It feels awesome afterwards..

I will print these great advices in this thread!! ;D

See'ya

Cocky 8)


Posted by: Victoria, Friday, March 24, 2006, 6:05pm; Reply: 75
I'm glad this thread popped back up again.

Slyparrot, Too bad I can't eat avocados, although I used to love them will all the other avoids I used to eat!  I used to also make a facial out of mashed avocado, honey and yogurt.  
After cleaning face, hold a hot, wet washcloth on the face for a little while, and then spread avo mixture on face.  Leave for as long as you can stand it, and then wash off.  It was pretty good, if I remember correctly.
Posted by: Victoria, Friday, March 24, 2006, 6:11pm; Reply: 76
Great system, Cocky.  I don't know any of those products you mentioned, so it's kind of hard for me to translate into how I could do it, but I did understand the SHAVING CREAM :-) !  I'll bet you have beautiful hair.  The alcohol is confusing.  Isn't it drying?  I think it would be nice to have something to massage into scalp before shampooing that would kill yeasts; does the alcohol do that?

Here's something I have to share.  I have starting cleaning my face with Jojoba Oil.  I remember back in the 70's when it came into the natural foods stores, it was advertised to remove eye make up.  So I thought, why not try it as a full face cleaner.  So what I do is gently massage it into my face morning and night.  Then apply a hot, wet face cloth to my face for a minute, and then I use the same cloth to gently wash off the jojoba oil.  It's the only thing I've used to clean my face with for the past month, and my skin has never felt softer and cleaner.  
Posted by: 547 (Guest), Friday, March 24, 2006, 7:00pm; Reply: 77
Hey Victoria!

Well the lotion is ready available in the drugstore! I use it to brush my hair easily. Without the lotion the brush won't go through my hair.. :'(
Besides I wash it right after this treatment.
Yes, this shaving foam is the ONLY shaving foam that won't get sticky when applied.. And.. it is soo much cheaper than the other stylers..  ;D

You say jojoba-oil? You make it yourself, or buy it?  I will give it a try..
But the veggly is THE invention of the century to keep the skin moist and smooth ;D

Cocky 8)
Posted by: Victoria, Friday, March 24, 2006, 7:10pm; Reply: 78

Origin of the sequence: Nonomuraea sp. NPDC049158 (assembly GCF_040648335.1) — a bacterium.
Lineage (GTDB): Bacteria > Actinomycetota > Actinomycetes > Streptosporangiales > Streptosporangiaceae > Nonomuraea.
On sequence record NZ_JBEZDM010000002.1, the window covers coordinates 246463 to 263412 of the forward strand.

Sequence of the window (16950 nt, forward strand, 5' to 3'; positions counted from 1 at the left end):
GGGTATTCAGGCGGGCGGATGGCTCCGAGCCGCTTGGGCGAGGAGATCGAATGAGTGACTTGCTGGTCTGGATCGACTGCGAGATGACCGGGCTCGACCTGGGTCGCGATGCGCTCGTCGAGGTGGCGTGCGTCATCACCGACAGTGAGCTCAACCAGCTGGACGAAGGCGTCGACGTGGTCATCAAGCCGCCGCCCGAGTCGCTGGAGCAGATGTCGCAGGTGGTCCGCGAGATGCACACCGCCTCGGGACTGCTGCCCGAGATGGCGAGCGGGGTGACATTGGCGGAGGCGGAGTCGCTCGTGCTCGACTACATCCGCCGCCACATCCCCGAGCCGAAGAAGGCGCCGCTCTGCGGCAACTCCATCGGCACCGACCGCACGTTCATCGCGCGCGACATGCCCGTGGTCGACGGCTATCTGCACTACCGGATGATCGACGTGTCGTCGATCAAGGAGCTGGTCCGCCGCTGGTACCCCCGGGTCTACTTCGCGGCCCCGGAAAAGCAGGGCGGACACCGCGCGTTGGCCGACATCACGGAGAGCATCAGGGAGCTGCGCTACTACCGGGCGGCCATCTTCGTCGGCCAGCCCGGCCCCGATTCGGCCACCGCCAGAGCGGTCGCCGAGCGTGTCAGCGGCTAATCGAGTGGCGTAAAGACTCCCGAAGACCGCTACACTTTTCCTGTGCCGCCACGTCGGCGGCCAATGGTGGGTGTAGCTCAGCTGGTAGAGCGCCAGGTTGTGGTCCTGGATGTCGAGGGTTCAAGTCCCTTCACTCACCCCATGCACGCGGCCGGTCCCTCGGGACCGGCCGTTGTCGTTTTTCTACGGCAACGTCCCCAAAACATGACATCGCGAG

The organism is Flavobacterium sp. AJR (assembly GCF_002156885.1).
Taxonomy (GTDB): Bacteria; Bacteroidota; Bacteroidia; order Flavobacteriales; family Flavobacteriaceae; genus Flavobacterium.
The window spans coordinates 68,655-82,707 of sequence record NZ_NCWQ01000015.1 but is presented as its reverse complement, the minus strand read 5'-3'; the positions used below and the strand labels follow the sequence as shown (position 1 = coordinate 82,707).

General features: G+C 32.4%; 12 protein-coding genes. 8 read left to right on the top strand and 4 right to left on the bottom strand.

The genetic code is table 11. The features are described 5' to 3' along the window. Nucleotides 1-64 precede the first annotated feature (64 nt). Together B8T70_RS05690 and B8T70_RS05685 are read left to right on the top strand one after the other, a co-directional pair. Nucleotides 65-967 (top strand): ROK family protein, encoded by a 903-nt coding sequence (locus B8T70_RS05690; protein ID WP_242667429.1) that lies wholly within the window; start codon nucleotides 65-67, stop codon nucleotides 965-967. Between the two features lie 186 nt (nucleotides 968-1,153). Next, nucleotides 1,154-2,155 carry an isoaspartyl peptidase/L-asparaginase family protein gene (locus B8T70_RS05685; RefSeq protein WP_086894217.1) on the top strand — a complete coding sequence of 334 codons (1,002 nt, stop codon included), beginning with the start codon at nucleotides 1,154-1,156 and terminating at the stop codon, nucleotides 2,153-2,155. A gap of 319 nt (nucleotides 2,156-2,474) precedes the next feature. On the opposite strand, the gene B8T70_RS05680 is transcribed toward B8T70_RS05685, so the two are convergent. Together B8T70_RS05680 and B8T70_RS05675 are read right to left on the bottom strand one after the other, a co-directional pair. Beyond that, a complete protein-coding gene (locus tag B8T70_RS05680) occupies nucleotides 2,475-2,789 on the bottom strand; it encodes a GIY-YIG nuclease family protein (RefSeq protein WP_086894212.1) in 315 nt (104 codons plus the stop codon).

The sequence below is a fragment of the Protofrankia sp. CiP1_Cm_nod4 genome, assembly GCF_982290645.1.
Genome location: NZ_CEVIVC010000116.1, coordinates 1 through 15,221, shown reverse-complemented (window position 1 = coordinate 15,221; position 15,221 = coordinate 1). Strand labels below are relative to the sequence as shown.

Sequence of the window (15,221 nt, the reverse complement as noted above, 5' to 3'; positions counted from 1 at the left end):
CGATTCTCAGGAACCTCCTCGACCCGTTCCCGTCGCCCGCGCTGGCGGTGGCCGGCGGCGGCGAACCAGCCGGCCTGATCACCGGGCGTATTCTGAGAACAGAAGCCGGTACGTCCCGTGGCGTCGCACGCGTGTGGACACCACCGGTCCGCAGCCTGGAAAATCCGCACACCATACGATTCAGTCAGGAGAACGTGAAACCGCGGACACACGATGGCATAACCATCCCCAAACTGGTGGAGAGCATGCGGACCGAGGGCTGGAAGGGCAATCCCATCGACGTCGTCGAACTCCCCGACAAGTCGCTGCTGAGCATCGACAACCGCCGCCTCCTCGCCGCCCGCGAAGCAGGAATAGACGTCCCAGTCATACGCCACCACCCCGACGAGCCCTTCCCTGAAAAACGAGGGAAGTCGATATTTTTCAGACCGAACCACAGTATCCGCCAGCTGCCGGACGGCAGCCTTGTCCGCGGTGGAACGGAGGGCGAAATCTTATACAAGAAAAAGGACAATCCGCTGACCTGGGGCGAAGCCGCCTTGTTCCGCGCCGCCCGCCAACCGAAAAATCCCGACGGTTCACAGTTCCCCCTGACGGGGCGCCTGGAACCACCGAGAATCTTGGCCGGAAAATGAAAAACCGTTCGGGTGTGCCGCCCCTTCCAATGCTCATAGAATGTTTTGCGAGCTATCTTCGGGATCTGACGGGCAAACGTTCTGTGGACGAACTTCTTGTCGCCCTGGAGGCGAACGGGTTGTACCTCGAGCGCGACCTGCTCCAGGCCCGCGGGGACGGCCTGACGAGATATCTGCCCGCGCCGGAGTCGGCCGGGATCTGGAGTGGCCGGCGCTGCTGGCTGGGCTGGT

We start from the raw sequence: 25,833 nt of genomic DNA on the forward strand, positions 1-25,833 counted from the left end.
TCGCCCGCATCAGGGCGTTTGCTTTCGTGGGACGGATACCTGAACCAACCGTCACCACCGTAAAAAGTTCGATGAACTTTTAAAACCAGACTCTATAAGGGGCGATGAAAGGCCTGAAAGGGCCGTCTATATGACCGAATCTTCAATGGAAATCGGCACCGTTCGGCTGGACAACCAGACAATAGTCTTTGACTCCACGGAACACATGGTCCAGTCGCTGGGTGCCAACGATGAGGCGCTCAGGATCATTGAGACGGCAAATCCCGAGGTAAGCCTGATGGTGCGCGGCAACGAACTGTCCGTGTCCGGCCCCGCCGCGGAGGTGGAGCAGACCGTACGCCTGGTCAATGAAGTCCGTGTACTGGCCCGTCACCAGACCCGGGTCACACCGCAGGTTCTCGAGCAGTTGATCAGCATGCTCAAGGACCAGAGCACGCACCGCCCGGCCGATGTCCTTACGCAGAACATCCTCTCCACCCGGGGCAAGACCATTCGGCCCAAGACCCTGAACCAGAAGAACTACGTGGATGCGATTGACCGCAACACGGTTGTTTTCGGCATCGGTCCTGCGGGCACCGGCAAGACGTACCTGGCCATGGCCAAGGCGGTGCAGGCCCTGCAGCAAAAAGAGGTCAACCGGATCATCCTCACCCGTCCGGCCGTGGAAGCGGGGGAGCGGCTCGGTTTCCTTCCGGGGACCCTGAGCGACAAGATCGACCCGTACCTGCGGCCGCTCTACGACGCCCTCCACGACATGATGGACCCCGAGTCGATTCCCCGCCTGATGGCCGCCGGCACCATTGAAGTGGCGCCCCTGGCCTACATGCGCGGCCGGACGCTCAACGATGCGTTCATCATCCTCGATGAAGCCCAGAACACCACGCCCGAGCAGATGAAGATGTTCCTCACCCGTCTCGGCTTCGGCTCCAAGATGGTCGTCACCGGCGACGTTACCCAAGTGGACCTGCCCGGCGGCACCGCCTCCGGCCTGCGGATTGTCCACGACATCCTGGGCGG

Cocky,
I buy Jojoba in bottle form in the health foods stores.  
Veggly is an interesting substance.  What I've heard about it is that it holds moisture, so from that perspective, it would be good to use right after washing the skin, while there is still moisture on the skin.  

Your hair sounds like the exact opposite of mine!!  My hair is so baby fine and silky that if I hold up one of my hairs, it is complely invisible.  It takes about 5 of my hairs to look like one of my daughters' (who is 1/2 southern Italian).  My hair is straight and I use Henna containing shampoos and conditioners to give my hair some weight and give it lots of shine.  
Posted by: jayney-O (Guest), Friday, March 24, 2006, 7:25pm; Reply: 79
hmmmmm, Victoria, you have hair like mine....I was wondering what to do with mine as it short and I fear the henna would tend toward flattening it. If it were long, it might be nicer....I am about to try something natural, don't know what as I have had it (what do they call it now...not frosted, not tipped, but....whatever)...I like to go lighter, but can't really do naturally.....
so still pondering and thankful forr your ideas....tho I just popped into this thread....
Posted by: Drea, Friday, March 24, 2006, 7:51pm; Reply: 80
Quoted from jayney-O
hmmmmm, Victoria, you have hair like mine....I was wondering what to do with mine as it short and I fear the henna would tend toward flattening it. If it were long, it might be nicer....I am about to try something natural, don't know what as I have had it (what do they call it now...not frosted, not tipped, but....whatever)...I like to go lighter, but can't really do naturally.....